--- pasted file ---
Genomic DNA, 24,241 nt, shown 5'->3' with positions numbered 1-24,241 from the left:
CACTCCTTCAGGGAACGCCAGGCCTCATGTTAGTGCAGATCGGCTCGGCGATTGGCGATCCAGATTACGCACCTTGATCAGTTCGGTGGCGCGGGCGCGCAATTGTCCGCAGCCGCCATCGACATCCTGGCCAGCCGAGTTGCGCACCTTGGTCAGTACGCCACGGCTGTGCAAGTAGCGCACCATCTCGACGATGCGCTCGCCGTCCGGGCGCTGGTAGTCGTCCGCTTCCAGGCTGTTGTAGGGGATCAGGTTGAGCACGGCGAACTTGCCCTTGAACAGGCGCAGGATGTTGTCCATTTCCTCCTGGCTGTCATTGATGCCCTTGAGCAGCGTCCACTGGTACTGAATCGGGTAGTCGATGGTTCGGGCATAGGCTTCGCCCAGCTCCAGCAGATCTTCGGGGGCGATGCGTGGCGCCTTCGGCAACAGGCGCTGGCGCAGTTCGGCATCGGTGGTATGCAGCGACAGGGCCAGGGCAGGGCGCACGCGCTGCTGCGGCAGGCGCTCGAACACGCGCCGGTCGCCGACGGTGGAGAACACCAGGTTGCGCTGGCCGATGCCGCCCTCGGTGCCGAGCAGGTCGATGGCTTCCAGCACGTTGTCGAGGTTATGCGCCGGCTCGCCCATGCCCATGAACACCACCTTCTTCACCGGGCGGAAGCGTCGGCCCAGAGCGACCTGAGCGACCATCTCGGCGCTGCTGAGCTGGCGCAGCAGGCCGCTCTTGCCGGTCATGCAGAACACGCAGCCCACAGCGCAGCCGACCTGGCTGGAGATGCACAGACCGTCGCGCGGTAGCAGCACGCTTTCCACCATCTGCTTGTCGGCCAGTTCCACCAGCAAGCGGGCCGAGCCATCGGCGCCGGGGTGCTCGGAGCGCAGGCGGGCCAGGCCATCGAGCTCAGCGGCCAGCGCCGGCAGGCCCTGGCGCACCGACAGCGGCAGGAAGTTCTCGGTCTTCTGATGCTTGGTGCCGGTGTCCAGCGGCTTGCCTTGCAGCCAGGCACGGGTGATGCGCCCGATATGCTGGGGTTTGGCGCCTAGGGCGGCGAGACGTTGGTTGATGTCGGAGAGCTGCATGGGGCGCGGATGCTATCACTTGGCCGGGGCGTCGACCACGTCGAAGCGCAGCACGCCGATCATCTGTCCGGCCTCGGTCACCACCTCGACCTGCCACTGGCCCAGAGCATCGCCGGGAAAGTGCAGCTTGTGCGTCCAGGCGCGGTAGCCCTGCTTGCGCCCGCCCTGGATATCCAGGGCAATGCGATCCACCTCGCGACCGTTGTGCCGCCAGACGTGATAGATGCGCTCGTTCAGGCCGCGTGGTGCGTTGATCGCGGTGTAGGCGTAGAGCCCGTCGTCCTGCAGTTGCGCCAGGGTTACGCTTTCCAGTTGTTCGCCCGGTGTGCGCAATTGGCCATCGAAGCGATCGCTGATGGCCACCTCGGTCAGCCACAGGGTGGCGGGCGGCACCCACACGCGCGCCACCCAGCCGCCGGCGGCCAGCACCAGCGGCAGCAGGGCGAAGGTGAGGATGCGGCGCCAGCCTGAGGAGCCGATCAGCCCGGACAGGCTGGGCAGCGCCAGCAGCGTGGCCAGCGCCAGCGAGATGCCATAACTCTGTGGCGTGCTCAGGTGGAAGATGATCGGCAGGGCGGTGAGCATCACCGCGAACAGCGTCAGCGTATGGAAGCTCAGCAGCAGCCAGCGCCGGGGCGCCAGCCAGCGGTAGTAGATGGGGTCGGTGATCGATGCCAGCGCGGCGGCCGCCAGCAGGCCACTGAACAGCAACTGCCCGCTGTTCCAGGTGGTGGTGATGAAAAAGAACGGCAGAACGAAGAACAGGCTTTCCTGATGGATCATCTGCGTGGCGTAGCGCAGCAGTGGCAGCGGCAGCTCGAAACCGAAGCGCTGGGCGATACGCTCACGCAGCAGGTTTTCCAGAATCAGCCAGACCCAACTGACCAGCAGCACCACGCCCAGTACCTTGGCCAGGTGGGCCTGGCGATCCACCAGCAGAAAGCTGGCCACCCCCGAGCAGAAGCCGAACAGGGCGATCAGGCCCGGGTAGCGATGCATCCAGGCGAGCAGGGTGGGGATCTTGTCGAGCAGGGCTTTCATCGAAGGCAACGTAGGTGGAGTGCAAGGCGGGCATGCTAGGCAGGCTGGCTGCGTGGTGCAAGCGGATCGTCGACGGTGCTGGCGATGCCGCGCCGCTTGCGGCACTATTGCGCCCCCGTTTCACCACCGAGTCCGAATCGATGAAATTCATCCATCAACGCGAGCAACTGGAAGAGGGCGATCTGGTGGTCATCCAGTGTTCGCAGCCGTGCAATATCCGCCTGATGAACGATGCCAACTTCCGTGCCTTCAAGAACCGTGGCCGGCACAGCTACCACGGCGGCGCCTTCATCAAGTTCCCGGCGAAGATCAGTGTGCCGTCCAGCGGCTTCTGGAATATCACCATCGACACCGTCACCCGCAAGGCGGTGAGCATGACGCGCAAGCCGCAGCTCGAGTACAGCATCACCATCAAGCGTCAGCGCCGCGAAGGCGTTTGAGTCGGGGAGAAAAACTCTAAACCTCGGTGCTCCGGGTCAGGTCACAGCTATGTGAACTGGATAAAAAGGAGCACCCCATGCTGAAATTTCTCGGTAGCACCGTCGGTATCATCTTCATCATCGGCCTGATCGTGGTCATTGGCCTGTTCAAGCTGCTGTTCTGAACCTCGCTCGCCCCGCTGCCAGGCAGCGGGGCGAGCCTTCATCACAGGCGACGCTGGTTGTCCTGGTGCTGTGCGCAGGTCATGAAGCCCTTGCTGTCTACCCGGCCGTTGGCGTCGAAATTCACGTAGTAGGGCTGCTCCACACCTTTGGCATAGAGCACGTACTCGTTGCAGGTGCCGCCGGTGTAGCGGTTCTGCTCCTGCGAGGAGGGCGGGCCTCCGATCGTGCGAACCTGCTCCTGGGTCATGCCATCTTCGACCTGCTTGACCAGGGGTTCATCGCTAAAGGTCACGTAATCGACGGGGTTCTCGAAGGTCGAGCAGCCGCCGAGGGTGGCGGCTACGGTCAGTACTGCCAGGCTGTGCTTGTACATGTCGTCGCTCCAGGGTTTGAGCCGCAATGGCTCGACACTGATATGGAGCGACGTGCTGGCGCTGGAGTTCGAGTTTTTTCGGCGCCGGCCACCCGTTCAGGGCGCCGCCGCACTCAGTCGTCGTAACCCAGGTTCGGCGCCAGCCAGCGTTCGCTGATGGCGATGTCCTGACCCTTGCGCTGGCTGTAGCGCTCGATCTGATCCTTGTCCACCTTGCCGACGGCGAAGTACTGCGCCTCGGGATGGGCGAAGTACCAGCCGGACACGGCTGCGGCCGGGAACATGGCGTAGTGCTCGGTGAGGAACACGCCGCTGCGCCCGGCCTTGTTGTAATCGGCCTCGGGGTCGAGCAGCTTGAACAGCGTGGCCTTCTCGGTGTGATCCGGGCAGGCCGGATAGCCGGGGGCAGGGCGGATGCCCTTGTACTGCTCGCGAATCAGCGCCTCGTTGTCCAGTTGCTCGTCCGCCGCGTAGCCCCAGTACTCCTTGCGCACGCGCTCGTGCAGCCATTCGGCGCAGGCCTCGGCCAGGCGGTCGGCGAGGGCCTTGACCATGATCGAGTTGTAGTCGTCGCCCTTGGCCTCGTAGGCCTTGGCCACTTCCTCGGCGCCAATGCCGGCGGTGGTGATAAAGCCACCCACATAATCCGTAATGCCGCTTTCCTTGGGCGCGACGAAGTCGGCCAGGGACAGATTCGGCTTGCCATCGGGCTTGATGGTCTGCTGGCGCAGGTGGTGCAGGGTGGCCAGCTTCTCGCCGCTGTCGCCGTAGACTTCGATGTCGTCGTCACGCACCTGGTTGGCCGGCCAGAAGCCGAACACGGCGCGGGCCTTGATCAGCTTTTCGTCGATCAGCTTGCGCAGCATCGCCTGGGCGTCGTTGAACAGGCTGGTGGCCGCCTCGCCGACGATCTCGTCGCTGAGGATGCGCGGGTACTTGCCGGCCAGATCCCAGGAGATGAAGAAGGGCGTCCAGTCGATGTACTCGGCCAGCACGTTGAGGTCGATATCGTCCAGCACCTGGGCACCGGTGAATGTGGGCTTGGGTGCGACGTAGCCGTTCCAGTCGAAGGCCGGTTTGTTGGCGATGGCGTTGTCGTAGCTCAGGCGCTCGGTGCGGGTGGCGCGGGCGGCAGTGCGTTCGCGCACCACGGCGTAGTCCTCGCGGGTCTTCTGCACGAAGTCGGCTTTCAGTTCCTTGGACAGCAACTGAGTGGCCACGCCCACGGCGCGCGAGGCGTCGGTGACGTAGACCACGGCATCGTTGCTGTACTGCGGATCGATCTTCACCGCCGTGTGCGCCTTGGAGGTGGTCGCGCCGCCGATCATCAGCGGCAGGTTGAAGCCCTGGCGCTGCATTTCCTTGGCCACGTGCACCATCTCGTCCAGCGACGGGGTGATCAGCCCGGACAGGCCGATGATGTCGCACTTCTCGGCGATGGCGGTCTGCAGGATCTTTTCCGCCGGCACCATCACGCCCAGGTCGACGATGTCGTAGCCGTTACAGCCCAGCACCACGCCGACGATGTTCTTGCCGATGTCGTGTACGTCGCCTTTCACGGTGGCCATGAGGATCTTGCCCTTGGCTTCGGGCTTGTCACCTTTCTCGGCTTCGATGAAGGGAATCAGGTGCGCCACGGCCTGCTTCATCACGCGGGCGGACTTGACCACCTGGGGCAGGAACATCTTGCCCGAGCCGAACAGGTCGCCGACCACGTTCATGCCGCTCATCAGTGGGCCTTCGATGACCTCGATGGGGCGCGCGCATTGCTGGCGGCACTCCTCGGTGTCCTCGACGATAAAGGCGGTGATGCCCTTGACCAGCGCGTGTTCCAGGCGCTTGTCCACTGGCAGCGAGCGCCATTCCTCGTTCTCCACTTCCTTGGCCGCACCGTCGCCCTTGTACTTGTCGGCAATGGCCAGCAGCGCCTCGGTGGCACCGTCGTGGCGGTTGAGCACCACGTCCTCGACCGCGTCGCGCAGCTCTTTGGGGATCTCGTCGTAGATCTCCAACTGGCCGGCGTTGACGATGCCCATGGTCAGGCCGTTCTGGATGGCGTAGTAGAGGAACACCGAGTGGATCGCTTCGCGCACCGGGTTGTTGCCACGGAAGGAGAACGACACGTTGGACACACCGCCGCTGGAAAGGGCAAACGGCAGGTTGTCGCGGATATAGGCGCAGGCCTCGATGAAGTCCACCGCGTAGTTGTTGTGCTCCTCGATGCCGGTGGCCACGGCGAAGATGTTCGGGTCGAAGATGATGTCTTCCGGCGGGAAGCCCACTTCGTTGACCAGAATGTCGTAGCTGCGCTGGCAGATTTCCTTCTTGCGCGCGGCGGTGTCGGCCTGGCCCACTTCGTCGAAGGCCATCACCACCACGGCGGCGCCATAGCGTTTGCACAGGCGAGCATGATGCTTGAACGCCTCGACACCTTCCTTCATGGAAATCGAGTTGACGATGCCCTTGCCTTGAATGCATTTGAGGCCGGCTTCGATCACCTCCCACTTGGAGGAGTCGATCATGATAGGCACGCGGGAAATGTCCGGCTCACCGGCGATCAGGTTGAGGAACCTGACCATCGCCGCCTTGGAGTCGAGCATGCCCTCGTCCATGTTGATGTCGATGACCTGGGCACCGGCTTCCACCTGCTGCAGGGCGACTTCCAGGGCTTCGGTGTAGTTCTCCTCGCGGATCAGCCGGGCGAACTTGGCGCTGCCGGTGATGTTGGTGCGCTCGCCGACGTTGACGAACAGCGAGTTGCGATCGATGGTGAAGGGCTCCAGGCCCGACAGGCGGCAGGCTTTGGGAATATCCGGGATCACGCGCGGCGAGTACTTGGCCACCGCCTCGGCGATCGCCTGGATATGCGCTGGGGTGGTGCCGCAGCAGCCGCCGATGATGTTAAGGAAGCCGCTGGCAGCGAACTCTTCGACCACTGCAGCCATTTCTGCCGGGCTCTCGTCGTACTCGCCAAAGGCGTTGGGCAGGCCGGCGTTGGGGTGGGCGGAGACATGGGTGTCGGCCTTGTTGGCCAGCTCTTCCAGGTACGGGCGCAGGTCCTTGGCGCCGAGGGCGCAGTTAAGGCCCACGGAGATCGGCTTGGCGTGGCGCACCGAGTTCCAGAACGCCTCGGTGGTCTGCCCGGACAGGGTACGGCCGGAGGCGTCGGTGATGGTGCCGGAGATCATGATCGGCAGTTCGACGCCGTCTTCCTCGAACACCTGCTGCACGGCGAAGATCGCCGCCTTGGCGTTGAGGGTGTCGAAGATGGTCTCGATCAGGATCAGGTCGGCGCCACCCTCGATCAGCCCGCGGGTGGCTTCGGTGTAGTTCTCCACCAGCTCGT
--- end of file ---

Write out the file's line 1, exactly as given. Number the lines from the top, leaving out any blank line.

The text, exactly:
Genomic DNA, 24,241 nt, shown 5'->3' with positions numbered 1-24,241 from the left: